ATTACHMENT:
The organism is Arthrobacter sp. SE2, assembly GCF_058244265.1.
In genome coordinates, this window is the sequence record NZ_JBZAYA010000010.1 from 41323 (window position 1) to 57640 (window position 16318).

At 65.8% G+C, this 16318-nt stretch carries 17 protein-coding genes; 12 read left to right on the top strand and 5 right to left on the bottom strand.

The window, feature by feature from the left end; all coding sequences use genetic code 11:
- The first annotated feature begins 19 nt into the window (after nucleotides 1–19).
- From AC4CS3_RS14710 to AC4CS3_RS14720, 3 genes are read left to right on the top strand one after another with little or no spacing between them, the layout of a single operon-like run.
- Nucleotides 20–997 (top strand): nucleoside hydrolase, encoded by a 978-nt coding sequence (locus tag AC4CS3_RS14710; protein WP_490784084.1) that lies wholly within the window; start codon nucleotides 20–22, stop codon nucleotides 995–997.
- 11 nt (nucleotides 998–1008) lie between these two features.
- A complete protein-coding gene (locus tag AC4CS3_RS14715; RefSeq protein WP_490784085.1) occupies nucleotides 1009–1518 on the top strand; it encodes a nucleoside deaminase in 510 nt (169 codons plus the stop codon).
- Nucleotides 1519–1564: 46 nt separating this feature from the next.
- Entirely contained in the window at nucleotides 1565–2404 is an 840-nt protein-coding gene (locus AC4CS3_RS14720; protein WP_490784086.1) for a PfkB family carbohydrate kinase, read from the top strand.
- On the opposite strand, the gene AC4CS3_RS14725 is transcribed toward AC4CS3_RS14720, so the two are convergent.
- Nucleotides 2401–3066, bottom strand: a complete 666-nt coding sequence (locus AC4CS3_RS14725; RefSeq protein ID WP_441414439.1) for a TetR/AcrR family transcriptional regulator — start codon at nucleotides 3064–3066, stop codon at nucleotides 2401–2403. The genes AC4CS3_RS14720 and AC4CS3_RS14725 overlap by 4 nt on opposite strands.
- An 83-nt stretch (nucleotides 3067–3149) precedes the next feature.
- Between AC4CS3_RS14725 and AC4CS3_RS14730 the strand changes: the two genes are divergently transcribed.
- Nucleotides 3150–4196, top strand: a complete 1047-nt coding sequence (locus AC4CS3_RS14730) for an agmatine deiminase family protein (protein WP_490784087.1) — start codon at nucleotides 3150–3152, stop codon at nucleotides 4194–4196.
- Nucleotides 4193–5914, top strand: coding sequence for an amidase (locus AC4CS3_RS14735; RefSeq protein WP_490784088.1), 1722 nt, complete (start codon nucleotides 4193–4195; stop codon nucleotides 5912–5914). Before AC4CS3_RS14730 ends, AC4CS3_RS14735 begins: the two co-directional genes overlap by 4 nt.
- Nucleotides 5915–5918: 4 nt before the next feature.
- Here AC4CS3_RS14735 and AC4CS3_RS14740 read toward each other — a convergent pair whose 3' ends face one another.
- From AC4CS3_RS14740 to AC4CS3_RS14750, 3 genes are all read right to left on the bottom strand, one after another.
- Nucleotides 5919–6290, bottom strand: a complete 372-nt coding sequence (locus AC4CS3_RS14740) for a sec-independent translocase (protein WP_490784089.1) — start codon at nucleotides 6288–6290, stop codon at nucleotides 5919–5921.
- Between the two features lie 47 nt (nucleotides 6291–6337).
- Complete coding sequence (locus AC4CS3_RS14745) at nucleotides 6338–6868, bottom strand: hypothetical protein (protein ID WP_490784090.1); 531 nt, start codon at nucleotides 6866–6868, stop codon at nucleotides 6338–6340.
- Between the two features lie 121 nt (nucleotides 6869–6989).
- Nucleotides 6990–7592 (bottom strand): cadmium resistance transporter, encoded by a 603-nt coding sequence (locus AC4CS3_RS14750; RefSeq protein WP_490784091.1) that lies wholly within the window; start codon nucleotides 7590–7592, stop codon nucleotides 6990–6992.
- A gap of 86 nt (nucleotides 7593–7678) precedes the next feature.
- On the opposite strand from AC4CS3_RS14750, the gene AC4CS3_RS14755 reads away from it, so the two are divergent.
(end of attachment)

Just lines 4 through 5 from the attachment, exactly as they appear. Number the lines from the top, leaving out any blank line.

The window, feature by feature from the left end; all coding sequences use genetic code 11:
- The first annotated feature begins 19 nt into the window (after nucleotides 1–19).